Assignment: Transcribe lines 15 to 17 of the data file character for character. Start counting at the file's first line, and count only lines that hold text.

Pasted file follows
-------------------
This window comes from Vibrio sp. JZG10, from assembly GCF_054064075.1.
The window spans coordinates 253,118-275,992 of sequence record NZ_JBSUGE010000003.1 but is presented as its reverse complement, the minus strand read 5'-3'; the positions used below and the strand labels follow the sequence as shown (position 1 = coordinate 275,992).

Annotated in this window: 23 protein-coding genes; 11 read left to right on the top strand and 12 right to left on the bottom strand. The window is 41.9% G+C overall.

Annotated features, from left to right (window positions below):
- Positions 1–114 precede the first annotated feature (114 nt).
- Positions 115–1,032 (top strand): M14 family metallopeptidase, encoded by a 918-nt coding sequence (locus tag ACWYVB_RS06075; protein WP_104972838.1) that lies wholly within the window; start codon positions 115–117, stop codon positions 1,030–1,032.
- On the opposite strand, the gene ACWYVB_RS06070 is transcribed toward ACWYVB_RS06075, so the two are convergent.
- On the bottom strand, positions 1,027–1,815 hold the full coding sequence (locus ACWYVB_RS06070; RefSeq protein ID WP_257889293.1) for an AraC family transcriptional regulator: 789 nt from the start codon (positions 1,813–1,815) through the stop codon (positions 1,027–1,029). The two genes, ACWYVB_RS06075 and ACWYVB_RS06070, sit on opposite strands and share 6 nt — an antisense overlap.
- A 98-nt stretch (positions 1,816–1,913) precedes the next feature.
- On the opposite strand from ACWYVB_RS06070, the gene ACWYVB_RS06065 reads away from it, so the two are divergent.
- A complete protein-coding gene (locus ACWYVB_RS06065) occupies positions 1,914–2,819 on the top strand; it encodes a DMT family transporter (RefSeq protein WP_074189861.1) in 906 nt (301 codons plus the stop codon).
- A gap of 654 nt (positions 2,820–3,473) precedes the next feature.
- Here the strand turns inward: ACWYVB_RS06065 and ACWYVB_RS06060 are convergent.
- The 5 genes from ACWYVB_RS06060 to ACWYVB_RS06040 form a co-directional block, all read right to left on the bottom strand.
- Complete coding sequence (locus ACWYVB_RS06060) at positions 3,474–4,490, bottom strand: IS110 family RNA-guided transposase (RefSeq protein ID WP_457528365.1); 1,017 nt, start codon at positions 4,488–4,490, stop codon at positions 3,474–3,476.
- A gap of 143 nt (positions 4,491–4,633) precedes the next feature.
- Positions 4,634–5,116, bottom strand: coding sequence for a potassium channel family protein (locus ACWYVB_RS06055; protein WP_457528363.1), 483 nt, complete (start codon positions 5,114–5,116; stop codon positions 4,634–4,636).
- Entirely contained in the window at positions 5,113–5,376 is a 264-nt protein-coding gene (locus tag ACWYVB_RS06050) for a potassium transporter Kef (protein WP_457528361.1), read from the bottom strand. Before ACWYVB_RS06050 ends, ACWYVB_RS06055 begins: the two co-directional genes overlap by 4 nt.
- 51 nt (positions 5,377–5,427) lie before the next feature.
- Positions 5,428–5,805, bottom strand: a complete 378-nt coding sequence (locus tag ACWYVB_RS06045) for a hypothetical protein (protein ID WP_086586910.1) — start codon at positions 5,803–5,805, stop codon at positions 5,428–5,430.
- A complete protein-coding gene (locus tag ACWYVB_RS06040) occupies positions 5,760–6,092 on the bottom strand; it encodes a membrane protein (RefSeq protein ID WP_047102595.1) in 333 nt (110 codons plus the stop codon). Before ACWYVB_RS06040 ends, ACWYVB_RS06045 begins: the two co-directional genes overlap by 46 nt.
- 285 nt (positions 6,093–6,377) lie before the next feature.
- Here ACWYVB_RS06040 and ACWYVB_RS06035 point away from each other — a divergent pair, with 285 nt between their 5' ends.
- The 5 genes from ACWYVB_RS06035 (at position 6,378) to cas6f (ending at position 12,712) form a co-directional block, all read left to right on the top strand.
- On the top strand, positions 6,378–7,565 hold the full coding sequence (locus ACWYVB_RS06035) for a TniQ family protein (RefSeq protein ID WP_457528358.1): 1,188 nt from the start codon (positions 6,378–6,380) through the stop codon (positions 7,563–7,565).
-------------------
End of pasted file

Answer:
- Complete coding sequence (locus ACWYVB_RS06060) at positions 3,474–4,490, bottom strand: IS110 family RNA-guided transposase (RefSeq protein ID WP_457528365.1); 1,017 nt, start codon at positions 4,488–4,490, stop codon at positions 3,474–3,476.
- A gap of 143 nt (positions 4,491–4,633) precedes the next feature.
- Positions 4,634–5,116, bottom strand: coding sequence for a potassium channel family protein (locus ACWYVB_RS06055; protein WP_457528363.1), 483 nt, complete (start codon positions 5,114–5,116; stop codon positions 4,634–4,636).